The Future Is So Yesterday

The Washington Post reviews Disney’s Tomorrowland in Anaheim: The Future Is So Yesterday.
They’ve updated a bit since it opened in 1955. But some things are reassuringly retro.

What’s interesting about Tomorrowland’s newest future is its focus on what doesn’t change. This Dream Home future at 360 Tomorrowland Way in Disney’s original California park is intentionally reassuring. The cast evokes a multigenerational intact nuclear family, the Eliases, which includes one daughter (“Princess”) and two sons and two vigorous grandparents who live so close as to routinely drop by. This future has the sound of crickets outside the front door, and a light breeze forever blowing through its flowering vines. This future, in Dad’s room, has Lionel trains.

Of course, the future in this house-of-the-future has plenty of whiz-bang gizmos, but most of them are already on the market. If you want a drink of water, the kitchen sink is a kick. It is controlled by a joystick. Hit the trigger button on top, and — vooop– a curved chrome spout slides up and forward like a snake from where it has been hiding in its cabinet. […] Arguably the most futuristic item is the mock-up of an affordable “fab lab.” It effectively is a printer — industrial versions of which exist — that takes objects you design on the computer and manufactures them in three dimensions. Since one of the Home’s sponsors is Microsoft, we also know the future has Windows crashes. “Photo Browser 2 has stopped working. Windows can check online for a solution to the problem,” proclaims the study’s screen-topped table during a recent visit.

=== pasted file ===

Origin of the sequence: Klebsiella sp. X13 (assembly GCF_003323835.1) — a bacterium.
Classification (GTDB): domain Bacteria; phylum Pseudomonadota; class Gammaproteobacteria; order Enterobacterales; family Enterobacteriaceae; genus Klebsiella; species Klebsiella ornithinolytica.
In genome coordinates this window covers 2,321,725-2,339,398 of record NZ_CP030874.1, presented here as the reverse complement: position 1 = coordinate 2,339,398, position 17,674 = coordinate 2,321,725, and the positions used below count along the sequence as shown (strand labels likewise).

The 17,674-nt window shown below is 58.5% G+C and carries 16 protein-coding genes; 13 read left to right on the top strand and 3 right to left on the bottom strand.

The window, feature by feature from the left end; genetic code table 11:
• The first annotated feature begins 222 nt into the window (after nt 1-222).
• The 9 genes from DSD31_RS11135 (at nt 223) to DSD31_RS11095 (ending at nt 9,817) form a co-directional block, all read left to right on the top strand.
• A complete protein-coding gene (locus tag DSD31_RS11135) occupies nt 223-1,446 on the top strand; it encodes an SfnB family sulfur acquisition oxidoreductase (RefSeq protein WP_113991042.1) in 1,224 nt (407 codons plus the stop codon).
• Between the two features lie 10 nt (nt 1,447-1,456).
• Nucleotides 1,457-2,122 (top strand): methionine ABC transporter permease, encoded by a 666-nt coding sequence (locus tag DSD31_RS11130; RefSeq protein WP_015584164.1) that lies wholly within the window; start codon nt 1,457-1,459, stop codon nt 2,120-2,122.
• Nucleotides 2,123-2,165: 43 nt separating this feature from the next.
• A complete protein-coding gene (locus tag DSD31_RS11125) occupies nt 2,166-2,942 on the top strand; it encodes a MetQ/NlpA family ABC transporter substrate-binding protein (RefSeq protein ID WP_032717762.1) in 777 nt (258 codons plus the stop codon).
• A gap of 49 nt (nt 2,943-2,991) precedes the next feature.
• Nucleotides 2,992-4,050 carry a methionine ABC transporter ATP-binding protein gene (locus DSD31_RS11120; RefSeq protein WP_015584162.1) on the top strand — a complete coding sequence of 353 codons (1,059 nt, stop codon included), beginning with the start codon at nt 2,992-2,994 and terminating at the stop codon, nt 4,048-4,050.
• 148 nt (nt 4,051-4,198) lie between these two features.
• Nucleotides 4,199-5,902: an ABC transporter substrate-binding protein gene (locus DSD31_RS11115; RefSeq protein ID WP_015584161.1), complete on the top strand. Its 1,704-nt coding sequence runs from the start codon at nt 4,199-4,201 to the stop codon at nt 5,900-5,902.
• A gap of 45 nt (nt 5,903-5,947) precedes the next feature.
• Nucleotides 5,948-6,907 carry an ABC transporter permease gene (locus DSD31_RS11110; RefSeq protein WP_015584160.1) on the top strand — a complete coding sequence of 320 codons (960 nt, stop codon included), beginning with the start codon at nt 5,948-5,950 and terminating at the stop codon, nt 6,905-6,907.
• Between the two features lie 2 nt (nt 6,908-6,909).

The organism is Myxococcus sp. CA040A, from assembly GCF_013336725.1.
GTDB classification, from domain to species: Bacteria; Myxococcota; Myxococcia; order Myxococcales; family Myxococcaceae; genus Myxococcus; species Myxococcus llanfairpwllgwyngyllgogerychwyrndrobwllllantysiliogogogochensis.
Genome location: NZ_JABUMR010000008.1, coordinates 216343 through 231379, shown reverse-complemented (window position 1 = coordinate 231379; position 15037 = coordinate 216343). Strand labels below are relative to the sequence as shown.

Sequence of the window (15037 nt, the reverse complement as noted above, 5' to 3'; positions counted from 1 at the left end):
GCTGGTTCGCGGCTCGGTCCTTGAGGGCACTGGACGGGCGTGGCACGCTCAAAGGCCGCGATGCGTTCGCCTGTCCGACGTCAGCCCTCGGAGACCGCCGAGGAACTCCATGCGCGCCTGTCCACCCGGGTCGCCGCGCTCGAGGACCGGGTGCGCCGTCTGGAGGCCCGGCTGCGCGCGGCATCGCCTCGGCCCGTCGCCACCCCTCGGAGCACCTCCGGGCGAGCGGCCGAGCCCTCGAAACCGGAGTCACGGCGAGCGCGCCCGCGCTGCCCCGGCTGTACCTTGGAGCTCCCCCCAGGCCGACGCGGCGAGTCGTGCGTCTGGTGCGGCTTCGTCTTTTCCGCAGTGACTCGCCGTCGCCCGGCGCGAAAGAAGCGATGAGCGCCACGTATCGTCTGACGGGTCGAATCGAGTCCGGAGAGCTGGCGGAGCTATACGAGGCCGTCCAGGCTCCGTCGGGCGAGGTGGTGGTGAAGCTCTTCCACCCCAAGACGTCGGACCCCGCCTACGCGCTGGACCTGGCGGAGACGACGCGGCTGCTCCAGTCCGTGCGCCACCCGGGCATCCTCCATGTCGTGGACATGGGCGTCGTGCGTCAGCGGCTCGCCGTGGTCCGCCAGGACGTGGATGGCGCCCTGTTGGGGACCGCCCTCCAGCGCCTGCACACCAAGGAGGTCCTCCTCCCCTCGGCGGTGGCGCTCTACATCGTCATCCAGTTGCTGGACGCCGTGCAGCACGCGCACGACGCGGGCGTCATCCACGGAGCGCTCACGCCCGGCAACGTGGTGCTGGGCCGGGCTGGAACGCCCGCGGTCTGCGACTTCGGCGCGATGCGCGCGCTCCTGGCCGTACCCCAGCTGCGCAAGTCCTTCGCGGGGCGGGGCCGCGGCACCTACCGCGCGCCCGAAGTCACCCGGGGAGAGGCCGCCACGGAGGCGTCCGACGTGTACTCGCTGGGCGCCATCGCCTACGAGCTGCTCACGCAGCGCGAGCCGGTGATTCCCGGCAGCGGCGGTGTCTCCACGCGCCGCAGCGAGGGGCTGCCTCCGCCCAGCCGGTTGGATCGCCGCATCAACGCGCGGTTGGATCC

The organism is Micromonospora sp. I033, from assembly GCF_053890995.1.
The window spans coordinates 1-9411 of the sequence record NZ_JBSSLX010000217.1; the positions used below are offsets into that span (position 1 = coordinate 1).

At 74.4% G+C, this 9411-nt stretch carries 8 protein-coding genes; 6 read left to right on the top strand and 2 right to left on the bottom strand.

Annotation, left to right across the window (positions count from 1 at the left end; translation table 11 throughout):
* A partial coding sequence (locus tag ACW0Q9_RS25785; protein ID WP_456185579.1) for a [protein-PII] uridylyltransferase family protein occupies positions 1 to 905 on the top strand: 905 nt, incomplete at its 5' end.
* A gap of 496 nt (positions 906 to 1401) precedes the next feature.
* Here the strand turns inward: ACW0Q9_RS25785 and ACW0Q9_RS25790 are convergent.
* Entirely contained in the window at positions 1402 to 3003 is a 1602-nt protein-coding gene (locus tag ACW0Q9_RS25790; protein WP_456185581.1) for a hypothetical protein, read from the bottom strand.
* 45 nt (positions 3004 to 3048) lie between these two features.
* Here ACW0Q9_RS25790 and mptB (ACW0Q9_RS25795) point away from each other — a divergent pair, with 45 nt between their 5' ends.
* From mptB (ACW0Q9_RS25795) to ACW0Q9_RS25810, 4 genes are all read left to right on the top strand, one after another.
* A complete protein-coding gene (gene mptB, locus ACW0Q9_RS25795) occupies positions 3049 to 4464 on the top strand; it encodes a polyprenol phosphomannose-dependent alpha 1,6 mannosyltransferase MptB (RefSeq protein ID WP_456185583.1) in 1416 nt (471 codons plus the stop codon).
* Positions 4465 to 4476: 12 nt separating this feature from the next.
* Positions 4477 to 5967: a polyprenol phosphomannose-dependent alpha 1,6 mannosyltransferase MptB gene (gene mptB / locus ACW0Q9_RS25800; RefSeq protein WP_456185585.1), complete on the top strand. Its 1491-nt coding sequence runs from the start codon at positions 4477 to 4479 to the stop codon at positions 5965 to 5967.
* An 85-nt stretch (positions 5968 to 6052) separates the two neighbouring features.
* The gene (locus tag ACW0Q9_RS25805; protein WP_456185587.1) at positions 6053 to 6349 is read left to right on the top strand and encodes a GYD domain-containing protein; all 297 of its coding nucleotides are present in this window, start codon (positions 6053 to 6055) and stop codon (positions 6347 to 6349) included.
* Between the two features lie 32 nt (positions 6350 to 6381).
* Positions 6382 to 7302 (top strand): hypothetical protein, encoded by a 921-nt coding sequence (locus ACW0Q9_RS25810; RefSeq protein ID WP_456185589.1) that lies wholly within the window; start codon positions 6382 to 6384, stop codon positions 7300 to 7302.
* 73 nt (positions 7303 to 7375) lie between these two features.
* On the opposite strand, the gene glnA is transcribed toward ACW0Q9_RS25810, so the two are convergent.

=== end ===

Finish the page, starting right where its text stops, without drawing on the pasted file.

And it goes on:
It’s nostalgic and a bit sad to look now at theme park visions of the future. But Danny Hillis, computer pioneer, former Disney fellow, and Long Now founder, thinks Disney is giving people what they need with this retro view.

“It was very surprising to me, getting to the future, that nobody was all that interested. Things just started to happen so fast, we were overwhelmed. With the microchip, we stopped being able to imagine the future — we had so much trouble handling what was being brought out in the present.

“The second thing, everyone was imagining the future was about universal prosperity — kids being much better off materially than they were. To see that attitude today, you have to go to China and India. They are very future-oriented. The Chinese are sort of the way we were in the ’60s. Everything’s going to get better. There will be glitches, but we’ll overcome them by progress and effort.

“We are future overwhelmed. I don’t think people try to imagine the year 2050 the way we imagined 2001 in 1960. Because they can’t imagine it. Because technology is happening so fast, we can’t extrapolate. And if they do, it’s not a very positive thing to imagine. It’s about a lot of the unwanted side effects catching up to us — like global ecological disaster. […]

“What I think it says is that we are nostalgic for a time when we believed in the future. People miss the future. There’s a yearning for it. Disney does know what people want. People want to feel some connectedness to the future. The way Disney delivers that is to reach back in time a little bit to the past when they did feel connected.